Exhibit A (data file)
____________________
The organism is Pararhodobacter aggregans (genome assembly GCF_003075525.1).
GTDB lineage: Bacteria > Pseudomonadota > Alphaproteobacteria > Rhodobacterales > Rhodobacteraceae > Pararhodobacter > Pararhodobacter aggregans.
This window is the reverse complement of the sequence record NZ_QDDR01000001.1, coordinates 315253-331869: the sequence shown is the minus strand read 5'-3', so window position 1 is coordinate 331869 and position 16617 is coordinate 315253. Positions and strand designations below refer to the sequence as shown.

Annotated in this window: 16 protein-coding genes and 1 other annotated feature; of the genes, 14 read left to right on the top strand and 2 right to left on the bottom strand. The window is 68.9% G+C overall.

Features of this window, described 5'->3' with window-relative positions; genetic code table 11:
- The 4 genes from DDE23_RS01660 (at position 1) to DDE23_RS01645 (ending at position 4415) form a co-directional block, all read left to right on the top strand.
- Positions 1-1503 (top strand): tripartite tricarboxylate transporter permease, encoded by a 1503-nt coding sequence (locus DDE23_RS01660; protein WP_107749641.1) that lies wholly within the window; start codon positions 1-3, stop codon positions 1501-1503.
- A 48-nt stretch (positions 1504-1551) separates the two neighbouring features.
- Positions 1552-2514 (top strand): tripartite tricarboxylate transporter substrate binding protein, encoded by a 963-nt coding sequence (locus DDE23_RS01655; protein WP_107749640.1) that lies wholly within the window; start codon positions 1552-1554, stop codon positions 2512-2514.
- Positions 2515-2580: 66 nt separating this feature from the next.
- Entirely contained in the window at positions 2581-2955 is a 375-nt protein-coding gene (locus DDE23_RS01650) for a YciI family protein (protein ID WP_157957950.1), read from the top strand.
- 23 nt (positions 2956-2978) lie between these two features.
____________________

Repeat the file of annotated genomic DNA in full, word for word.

The organism is Pararhodobacter aggregans (genome assembly GCF_003075525.1).
GTDB lineage: Bacteria > Pseudomonadota > Alphaproteobacteria > Rhodobacterales > Rhodobacteraceae > Pararhodobacter > Pararhodobacter aggregans.
This window is the reverse complement of the sequence record NZ_QDDR01000001.1, coordinates 315253-331869: the sequence shown is the minus strand read 5'-3', so window position 1 is coordinate 331869 and position 16617 is coordinate 315253. Positions and strand designations below refer to the sequence as shown.

Annotated in this window: 16 protein-coding genes and 1 other annotated feature; of the genes, 14 read left to right on the top strand and 2 right to left on the bottom strand. The window is 68.9% G+C overall.

Features of this window, described 5'->3' with window-relative positions; genetic code table 11:
- The 4 genes from DDE23_RS01660 (at position 1) to DDE23_RS01645 (ending at position 4415) form a co-directional block, all read left to right on the top strand.
- Positions 1-1503 (top strand): tripartite tricarboxylate transporter permease, encoded by a 1503-nt coding sequence (locus DDE23_RS01660; protein WP_107749641.1) that lies wholly within the window; start codon positions 1-3, stop codon positions 1501-1503.
- A 48-nt stretch (positions 1504-1551) separates the two neighbouring features.
- Positions 1552-2514 (top strand): tripartite tricarboxylate transporter substrate binding protein, encoded by a 963-nt coding sequence (locus DDE23_RS01655; protein WP_107749640.1) that lies wholly within the window; start codon positions 1552-1554, stop codon positions 2512-2514.
- Positions 2515-2580: 66 nt separating this feature from the next.
- Entirely contained in the window at positions 2581-2955 is a 375-nt protein-coding gene (locus DDE23_RS01650) for a YciI family protein (protein ID WP_157957950.1), read from the top strand.
- 23 nt (positions 2956-2978) lie between these two features.